Generation without representation

Arsenal Bolt: Quick updates on the news stories we’re following.


“Millennials Outnumber Baby Boomers and Are Far More Diverse, Census Bureau Reports”

Millennials, or America’s youth born between 1982 and 2000, now number 83.1 million and represent more than one quarter of the nation’s population. Their size exceeds that of the 75.4 million baby boomers, according to new U.S. Census Bureau estimates released today [June 25, 2015].

The nation’s 65-and-older population grew from 44.7 million in 2013 to 46.2 million in 2014. This group…now contains the oldest four years of the baby boom generation (born between 1946 and 1964).


Arming ISIS accidentally

Arsenal Bolt: Quick updates on the news stories we’re following.


Ever wondered how ISIS and the early insurgency in Iraq got so many decent weapons so fast? It wasn’t just by capturing them after big surrenders by the Iraq Army.

Here’s Al Jazeera English, quoting an Amnesty International report on how the United States carelessly created the conditions necessary to arm ISIS fully:

“From 2003 to 2007, the US and other coalition members transferred more than one million infantry weapons and pistols with millions of rounds of ammunition to the Iraqi armed forces, despite the fact that the army was poorly structured, corrupt and ill-disciplined”.
“Hundreds of thousands of those weapons went missing and are still unaccounted for. During this period, illicit markets flourished, as did covert supplies from Iran, making arms and ammunition readily available to armed groups operating in Iraq.”

Yet another reason to be so wary of Western efforts to arm various groups in Iraq, Syria, Yemen, Libya, or anywhere else in the world right now.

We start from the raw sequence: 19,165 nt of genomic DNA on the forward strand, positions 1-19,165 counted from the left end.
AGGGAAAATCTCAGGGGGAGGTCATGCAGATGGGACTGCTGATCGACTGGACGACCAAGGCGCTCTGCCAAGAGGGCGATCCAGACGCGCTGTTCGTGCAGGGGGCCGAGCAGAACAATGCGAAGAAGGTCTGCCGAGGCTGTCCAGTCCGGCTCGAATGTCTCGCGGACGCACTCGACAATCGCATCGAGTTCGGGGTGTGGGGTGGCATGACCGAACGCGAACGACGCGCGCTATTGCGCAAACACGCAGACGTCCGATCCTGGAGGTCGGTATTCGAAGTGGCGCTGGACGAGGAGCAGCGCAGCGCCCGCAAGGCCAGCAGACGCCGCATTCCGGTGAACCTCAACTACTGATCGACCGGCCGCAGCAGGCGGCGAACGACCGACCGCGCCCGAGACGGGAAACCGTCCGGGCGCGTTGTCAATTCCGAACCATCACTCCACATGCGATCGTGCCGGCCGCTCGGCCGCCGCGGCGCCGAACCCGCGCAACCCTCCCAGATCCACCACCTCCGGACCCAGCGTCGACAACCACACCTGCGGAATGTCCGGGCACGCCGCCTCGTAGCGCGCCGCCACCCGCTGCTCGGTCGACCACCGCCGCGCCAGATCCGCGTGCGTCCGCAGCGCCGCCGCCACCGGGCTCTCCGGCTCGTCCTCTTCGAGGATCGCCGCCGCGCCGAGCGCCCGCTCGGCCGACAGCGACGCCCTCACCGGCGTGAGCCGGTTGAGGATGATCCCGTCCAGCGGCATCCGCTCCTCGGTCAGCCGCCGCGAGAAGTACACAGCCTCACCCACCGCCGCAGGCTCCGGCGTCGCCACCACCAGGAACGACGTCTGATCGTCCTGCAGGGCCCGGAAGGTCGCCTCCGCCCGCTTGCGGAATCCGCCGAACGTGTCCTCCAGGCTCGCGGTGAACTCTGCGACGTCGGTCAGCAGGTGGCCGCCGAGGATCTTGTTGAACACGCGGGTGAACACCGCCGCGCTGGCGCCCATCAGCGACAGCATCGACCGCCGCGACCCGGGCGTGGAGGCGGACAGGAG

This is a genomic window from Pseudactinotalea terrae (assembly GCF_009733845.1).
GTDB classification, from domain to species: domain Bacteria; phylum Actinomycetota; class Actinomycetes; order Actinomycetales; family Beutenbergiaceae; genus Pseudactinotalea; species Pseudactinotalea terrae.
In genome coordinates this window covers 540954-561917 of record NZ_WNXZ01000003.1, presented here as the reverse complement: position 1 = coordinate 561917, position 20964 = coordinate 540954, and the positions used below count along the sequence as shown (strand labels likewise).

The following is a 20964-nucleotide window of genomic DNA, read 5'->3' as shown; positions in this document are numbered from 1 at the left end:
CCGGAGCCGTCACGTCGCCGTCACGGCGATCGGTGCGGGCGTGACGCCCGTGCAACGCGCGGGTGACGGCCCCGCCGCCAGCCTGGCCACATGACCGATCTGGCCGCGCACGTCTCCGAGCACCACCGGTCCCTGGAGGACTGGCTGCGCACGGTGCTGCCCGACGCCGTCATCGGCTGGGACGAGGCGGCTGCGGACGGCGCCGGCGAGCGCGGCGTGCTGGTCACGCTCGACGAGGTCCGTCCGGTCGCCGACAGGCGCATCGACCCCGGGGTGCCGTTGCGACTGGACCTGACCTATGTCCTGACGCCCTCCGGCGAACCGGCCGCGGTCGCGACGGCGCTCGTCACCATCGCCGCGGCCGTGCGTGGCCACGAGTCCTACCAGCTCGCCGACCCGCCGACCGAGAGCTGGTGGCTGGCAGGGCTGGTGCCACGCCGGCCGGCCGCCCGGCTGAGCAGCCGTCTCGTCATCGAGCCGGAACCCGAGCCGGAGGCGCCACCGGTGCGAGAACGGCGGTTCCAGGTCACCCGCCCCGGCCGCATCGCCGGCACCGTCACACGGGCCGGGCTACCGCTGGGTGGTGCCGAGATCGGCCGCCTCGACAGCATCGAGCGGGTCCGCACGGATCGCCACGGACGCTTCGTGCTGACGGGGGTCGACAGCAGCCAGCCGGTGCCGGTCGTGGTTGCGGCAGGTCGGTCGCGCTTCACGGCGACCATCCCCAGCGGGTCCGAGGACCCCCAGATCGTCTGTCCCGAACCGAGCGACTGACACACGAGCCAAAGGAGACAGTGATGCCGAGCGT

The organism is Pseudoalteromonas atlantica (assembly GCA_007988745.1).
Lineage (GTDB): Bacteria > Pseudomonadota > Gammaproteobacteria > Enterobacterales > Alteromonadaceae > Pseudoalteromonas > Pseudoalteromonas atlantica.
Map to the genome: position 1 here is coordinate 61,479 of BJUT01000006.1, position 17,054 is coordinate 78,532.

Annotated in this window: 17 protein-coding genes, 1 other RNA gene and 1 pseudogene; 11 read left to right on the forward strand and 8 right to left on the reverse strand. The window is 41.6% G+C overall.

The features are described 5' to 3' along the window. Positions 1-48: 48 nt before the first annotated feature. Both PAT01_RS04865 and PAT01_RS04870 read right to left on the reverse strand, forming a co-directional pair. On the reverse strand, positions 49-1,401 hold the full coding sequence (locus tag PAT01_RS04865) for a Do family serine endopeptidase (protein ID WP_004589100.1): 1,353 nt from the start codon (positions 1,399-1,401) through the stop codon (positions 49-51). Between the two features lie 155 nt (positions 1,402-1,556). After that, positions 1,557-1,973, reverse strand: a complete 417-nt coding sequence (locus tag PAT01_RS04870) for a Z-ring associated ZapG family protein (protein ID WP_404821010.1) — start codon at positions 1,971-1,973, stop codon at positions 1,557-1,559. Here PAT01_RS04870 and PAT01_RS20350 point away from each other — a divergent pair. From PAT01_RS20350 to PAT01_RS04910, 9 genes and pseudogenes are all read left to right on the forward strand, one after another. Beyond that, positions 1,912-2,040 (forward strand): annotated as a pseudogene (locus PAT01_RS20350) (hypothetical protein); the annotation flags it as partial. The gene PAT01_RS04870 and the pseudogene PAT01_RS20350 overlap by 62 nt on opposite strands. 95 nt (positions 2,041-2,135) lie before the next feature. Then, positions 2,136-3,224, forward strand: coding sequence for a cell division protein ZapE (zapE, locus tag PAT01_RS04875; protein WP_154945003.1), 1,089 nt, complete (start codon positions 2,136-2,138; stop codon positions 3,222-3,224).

No politics without choices

Arsenal Bolt: Quick updates on the news stories we’re following.


From an article in The Economist from July 2015, on bailouts, monetary versus fiscal policy for stimulus, and the tendency of politicians to try to offload key decisions onto “non-partisan” technocrats:

Voters may also want inconsistent things: lower taxes, higher spending and a balanced budget at the same time. Politicians ought to make those tough choices. To the extent that they pass the buck to technocrats, or to international bodies making backroom deals, politicians lose control of their own destiny. Indeed, the feeling that their elected leaders are not in control may be one reason why voters in some countries are so angry, and are turning to parties outside the mainstream.


Previously from Arsenal For Democracy on this topic:

A world without politics would be bad
Drawbacks of Technocracy, Part 1: Europe’s Political Crisis
Drawbacks of Technocracy, Part 2: Blue-ribbon America
The EU’s ill-conceived TTIP technocracy strikes again
On technocracy in democracies

Burkina Faso completes 13 month transition

Previously from Arsenal For Democracy: Burkina Faso political transition coverage.


Just over a year after protesters burned down Burkina Faso’s parliament and ejected the president of 27 years, a free presidential election has, at last, been held. It went off without much of a hitch in the first round (which will be the only round this time). Here’s how it played out in the end…

The basics (France24):

Provisional results from Sunday’s election showed [Former Prime Minister] Roch Marc Kaboré won 53.5 percent of the vote to defeat former Finance Minister Zéphirin Diabré, who scored 29.7 percent, and 12 other candidates, the electoral commission said. Turnout was about 60 percent.

The good (The Economist):

Early signs are that this will be the first peaceful transfer of power since independence.

The less good:

Yet others have pointed to the ubiquity of the CDP old guard at the top despite the ruling. Mr Kaboré was a close ally of Mr Compaoré until only nine months before the latter’s overthrow and was widely regarded as the continuity candidate, despite pledging to bring about “real change”. His main presidential rival, Zéphirin Diabré, also held several ministerial posts before defecting in 2010.

“The CDP is everywhere,” says one foreign election observer. The ranks of both Mr Kaboré’s new party, the Movement of People for Progress (MPP), and Mr Diabré’s Union for Progress and Change (UPC), contain many former CDP members, and the UPC, despite three years as the country’s official opposition, enjoyed the unofficial support of what remains of Mr Compaoré’s former party in the presidential vote.